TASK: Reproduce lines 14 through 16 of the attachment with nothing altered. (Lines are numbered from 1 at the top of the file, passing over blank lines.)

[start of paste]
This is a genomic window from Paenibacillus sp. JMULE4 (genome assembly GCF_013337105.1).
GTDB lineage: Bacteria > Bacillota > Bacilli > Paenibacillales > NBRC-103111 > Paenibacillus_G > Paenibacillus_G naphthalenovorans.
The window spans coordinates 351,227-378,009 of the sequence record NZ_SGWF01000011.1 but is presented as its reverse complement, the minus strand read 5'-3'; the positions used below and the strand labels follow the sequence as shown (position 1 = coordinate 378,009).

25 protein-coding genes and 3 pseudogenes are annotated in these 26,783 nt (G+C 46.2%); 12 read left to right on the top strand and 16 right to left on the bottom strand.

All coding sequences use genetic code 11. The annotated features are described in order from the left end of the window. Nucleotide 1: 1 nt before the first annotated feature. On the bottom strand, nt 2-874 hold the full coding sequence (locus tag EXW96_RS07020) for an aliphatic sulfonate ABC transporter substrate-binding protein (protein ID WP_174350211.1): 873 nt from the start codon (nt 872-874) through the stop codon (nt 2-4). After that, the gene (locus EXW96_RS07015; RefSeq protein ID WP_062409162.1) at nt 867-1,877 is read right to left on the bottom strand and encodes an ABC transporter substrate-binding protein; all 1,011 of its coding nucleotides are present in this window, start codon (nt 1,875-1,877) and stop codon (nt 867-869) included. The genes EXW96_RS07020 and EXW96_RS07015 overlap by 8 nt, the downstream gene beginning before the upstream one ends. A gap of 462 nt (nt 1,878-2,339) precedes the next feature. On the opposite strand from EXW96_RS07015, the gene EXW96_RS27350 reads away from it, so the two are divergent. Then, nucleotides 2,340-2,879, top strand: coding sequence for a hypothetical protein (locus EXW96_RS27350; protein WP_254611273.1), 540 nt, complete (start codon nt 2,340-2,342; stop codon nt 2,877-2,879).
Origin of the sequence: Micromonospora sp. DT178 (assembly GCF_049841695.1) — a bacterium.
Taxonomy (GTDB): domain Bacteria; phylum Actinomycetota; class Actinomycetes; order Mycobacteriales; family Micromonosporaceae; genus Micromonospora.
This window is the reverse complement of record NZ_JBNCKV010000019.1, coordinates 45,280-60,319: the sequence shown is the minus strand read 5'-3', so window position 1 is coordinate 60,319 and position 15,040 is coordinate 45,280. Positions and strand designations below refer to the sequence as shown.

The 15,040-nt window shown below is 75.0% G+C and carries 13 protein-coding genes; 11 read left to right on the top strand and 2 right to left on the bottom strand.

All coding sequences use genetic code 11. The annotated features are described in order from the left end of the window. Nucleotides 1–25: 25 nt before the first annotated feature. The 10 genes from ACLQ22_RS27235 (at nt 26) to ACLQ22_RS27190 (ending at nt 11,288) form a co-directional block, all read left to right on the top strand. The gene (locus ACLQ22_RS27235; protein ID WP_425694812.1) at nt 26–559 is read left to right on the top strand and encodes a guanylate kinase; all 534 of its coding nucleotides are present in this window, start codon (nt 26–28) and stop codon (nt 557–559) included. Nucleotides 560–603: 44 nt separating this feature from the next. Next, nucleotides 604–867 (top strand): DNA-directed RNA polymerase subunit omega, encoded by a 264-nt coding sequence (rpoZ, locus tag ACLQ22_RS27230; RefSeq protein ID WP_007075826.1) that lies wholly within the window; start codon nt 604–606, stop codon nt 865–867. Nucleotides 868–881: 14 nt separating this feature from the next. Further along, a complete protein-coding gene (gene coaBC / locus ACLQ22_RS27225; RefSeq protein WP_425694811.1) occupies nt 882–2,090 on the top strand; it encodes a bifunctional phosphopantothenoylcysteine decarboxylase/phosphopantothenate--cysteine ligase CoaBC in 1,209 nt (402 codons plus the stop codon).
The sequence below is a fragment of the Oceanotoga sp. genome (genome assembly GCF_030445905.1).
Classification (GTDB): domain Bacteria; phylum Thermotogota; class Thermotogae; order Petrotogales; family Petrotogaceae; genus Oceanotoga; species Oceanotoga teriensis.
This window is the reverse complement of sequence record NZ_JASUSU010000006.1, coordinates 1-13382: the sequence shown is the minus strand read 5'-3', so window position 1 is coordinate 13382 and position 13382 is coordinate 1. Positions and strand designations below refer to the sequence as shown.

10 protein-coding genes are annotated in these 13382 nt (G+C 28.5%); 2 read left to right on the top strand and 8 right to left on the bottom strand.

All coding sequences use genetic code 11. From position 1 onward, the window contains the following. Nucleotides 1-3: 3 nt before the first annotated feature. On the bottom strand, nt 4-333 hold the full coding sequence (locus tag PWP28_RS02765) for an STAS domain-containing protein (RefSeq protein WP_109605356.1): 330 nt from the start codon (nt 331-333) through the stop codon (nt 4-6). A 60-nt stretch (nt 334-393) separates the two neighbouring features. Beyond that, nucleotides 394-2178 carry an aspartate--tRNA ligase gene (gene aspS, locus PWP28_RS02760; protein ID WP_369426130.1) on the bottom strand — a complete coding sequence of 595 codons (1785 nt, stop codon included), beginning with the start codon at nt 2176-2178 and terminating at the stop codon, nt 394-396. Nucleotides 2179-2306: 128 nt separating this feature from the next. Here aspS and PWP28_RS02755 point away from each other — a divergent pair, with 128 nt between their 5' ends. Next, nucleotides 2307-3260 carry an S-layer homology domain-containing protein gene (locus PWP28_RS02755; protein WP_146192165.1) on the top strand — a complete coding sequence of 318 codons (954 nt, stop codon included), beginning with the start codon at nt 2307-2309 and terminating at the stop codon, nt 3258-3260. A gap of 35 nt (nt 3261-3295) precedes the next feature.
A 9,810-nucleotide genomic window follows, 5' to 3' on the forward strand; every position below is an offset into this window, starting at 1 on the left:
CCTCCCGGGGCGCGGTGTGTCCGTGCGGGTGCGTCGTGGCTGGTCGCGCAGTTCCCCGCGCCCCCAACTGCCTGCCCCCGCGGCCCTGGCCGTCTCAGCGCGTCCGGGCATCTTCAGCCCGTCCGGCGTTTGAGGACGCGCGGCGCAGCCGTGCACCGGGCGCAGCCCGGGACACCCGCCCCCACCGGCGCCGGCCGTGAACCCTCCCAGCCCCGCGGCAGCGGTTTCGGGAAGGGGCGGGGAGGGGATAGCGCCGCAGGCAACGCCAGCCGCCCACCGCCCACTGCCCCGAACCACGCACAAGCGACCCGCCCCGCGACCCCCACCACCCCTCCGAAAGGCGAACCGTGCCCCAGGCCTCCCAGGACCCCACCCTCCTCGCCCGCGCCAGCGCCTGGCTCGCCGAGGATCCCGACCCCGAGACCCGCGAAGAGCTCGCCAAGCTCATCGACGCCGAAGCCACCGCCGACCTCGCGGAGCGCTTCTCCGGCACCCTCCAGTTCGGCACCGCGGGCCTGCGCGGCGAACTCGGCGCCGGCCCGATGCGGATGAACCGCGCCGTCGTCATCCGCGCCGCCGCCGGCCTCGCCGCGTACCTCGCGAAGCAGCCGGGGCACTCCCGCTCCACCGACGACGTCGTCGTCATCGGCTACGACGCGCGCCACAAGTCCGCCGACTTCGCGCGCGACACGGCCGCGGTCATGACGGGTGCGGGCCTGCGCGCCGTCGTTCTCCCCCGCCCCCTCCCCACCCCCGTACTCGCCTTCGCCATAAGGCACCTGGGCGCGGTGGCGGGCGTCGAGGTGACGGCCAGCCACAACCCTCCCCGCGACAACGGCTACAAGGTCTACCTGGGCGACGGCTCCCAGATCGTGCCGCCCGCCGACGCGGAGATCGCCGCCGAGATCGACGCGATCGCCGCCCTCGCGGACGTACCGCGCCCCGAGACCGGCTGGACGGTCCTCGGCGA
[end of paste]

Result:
10 protein-coding genes are annotated in these 13382 nt (G+C 28.5%); 2 read left to right on the top strand and 8 right to left on the bottom strand.

All coding sequences use genetic code 11. From position 1 onward, the window contains the following. Nucleotides 1-3: 3 nt before the first annotated feature. On the bottom strand, nt 4-333 hold the full coding sequence (locus tag PWP28_RS02765) for an STAS domain-containing protein (RefSeq protein WP_109605356.1): 330 nt from the start codon (nt 331-333) through the stop codon (nt 4-6). A 60-nt stretch (nt 334-393) separates the two neighbouring features. Beyond that, nucleotides 394-2178 carry an aspartate--tRNA ligase gene (gene aspS, locus PWP28_RS02760; protein ID WP_369426130.1) on the bottom strand — a complete coding sequence of 595 codons (1785 nt, stop codon included), beginning with the start codon at nt 2176-2178 and terminating at the stop codon, nt 394-396. Nucleotides 2179-2306: 128 nt separating this feature from the next. Here aspS and PWP28_RS02755 point away from each other — a divergent pair, with 128 nt between their 5' ends. Next, nucleotides 2307-3260 carry an S-layer homology domain-containing protein gene (locus PWP28_RS02755; protein WP_146192165.1) on the top strand — a complete coding sequence of 318 codons (954 nt, stop codon included), beginning with the start codon at nt 2307-2309 and terminating at the stop codon, nt 3258-3260. A gap of 35 nt (nt 3261-3295) precedes the next feature.
A 9,810-nucleotide genomic window follows, 5' to 3' on the forward strand; every position below is an offset into this window, starting at 1 on the left: